One area where the news flow has been a little more encouraging is in relation to the global economy. That’s helpful to the extent it’s the shop floor where we sell our exports.

There’s a tonne of risks around, but confidence that the worst for the global economy is behind us continues to slowly build. Year-ahead forecasts for global growth have been nudged in a firmer direction for five straight months. At 2.5%, these forecasts are by no means strong, but the direction is certainly welcome.

Global growth worm has turned

Below, we scratch the surface on the global outlook via a quick tour of our top five trading partner economies (rankings determined by total trade – exports plus imports). We include broad macro expectations for each, and finish with some of the potential implications for NZ.


  1. China
    22% of exports, 16% of imports
  • Top three exports: dairy, wood, meat
  • Top three imports: machinery, cars, furniture
  • 2024 GDP growth forecast: +4.9%y/y
  • NZD/CNY outlook: Higher, 4.55 by mid-2025
Table notes: In all cases trade statistics reference year to March 2024,
exchange rate forecasts are BNZ’s, GDP growth expectations based on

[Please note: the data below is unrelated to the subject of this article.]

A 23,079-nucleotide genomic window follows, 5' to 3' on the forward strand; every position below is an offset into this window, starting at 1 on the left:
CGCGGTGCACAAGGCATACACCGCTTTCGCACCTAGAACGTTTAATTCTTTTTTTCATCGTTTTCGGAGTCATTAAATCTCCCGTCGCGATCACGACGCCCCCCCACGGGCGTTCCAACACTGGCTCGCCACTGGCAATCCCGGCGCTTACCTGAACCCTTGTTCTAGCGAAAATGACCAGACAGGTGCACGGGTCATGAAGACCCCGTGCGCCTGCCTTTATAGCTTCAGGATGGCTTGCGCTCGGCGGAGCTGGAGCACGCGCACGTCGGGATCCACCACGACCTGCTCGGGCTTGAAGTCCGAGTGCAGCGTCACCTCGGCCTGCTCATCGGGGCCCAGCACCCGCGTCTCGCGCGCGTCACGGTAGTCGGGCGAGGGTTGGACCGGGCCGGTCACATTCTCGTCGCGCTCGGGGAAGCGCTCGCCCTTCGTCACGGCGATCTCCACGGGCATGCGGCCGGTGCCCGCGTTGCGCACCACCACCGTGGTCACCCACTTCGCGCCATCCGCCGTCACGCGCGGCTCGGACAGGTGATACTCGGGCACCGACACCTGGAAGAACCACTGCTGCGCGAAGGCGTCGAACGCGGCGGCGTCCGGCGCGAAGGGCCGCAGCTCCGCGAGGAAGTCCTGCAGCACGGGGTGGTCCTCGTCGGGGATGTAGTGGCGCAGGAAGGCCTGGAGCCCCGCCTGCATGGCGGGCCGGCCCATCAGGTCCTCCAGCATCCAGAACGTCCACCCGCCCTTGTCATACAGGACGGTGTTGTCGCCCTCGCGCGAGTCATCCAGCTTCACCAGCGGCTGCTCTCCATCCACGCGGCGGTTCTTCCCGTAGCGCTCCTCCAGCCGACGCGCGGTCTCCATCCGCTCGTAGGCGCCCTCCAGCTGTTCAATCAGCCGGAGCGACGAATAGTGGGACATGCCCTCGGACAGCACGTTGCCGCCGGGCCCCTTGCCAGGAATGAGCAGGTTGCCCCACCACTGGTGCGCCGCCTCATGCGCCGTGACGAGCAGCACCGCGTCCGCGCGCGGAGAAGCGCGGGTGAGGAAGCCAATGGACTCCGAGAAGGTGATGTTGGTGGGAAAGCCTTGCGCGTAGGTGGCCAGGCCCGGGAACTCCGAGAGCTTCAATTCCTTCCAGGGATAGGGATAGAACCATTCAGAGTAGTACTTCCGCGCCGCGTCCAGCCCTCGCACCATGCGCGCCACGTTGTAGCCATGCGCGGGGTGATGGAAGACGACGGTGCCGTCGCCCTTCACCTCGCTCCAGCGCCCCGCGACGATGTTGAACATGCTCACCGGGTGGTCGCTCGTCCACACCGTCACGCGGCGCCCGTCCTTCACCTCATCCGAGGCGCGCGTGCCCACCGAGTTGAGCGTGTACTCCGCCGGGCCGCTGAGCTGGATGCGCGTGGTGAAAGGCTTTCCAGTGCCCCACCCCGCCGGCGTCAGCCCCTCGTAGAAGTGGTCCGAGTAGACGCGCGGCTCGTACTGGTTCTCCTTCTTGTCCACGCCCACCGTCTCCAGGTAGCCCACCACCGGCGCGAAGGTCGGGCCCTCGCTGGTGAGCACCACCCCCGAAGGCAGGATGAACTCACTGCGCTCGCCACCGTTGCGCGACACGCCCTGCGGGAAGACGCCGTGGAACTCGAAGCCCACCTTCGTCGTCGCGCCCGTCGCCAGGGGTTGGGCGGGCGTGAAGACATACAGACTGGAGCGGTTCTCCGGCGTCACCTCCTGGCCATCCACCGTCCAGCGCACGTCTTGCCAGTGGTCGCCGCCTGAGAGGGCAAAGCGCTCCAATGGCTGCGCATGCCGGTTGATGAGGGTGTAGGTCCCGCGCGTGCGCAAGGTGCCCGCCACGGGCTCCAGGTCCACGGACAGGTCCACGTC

Bloomberg consensus, interest rate expectations reflect wholesale market pricing.
China Flag

China’s economy has some well-known challenges, both cyclical and structural. Its economy has tended to undershoot expectations in the post-COVID period, with a deep property market malaise keeping consumers cautious amid generally high debt.

These challenges remain but, over the past few months, there’s been a noticeable reduction in pessimism about the current cycle. Since April, consensus growth forecasts for 2024 are up almost ½ percentage point to just under authorities’ 5% GDP growth target.

Chinese growth pessimism reducing

Confirmation of the growth target itself has probably helped, as have a bunch of policy measures designed to both limit weakness in the property sector and support the other sectors (e.g. infrastructure, manufacturing) that are helping fill the gap left by the construction industry. Exports are also surging, in contrast to the rest of the world.